You might think running on a track is simple enough. There’s a track. There’s you. Put the two together, add speed and voila: You’re running on a track.
But as anyone who spends time on a track can attest, there are people who could use some reminders on track etiquette. Even seasoned runners can benefit from the tips below, which are meant to ensure you’re working out properly.
Here, then, are the nine unwritten rules of track.
1. RESPECT THE TRACK
Don’t wear spikes. Don’t hog the lanes. Though this is a list of unwritten rules, start by following the written rules — many tracks post their own guidelines for use.
2. LEARN THE TRACK’S HOURS AND DON’T RUN IF A TEAM IS PRACTICING
Most tracks are closed when it’s dark outside and if a track belongs to (or is used by) a school, there maybe hours when it’s closed to non-team members. Respect those rules by planning around them or finding another track.
3. RUN CLOCKWISE AND COUNTERCLOCKWISE IF AT ALL POSSIBLE
This tip comes from Sandra Gallagher-Mohler, CEO and run coach at iRunTons, who notes that running the same direction every time means you’re constantly turning the same direction, which can have an impact on your body. “It’s important for the hips,” she says. “If you’re always turning left, you’re shortening the left obliques, and that’s where a lot of [injuries] can happen.” Which brings us to …
4. RUN THE CORRECT DIRECTION
Here are the three conditions that will dictate what’s correct:
- There’s a sign posted. Follow it. (And if you’re concerned re: rule 3, know that most tracks alternate days — clockwise on Saturday followed by counterclockwise on Sunday, for example.)
- There’s no sign posted, and the track isn’t particularly busy. In that case, you can (and per rule 3, should!) run whichever direction you want.
- iii. There’s no sign posted, and the track is particularly busy. Then you’ll want to follow the flow of traffic, which is likely counterclockwise.
5. STAY IN YOUR LANE
There’s a reason this is cliched advice — staying in one lane for your entire run gives you an accurate sense of how far you went, and is courteous to fellow runners. Generally, faster runners have right of way on the inside, though I tend to pass on whichever side feels most courteous in the moment. Feel free to holler “on your right!” or “on your left!” if it’s necessary.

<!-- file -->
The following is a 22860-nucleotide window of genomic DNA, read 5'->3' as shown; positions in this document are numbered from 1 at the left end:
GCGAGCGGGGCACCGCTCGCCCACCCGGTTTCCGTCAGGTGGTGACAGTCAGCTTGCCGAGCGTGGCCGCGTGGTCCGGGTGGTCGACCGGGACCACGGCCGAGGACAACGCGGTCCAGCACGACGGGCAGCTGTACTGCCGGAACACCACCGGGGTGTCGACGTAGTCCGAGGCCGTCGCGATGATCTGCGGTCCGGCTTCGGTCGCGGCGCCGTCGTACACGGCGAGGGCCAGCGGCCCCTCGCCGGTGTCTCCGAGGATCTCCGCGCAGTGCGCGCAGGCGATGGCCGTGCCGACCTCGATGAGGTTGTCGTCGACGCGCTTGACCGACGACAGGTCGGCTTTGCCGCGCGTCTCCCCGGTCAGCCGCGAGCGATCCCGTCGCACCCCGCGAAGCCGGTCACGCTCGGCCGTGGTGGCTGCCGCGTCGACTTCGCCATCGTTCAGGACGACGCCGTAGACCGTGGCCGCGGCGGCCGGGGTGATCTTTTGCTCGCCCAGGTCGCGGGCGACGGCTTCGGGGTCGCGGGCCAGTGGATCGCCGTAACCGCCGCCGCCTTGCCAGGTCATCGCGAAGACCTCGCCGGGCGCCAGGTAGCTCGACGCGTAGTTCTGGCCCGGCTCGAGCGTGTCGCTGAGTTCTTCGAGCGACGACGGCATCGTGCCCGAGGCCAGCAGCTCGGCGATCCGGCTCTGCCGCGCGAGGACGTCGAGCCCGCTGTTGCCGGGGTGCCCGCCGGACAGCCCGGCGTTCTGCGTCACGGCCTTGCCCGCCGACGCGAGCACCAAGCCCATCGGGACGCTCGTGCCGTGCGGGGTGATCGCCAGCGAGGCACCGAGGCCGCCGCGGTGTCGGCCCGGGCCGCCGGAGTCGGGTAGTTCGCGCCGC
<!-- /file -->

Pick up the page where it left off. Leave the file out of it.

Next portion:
6. WARM UP!
We could go into more detail, though we already have right here. Tracks aren’t magical injury-free playgrounds, so proceed accordingly.
7. BRING A PARTNER BUT DON’T BRING A GROUP
What do you call a pack of runners at a track? Unwelcome. An obvious point, perhaps, but this isn’t the place for your run club — one partner is probably the limit. (And, if your running partner is your dog, you’ll want to bring Fido elsewhere.)
READ MORE > 5 REASONS TRACK RUNNING IS THE BEST
8. KNOW THE TRACK
Not all tracks are created equal. Some are shorter, some are longer. Some have longer straightaways than others. Assuming you want to have an accurate record of what you’ve accomplished, you’ll want to investigate the course ahead of time. Because while the track might not lie, you need to know its details for it to tell you the truth.
9. FEEL FREE TO BRING YOUR BUDS
Some folks frown on listening to music at the track because it can inhibit self-awareness and cause accidents. That said, I’ve never been on a track so busy that this seemed like an issue, so feel welcome to bring your run mix with you, so long as you’re able to hear people around you (and many modern earbuds are designed so you can). Suffice it to say, it’s always better to err on the side of safety and courtesy. That actually applies everywhere, though, not just the track.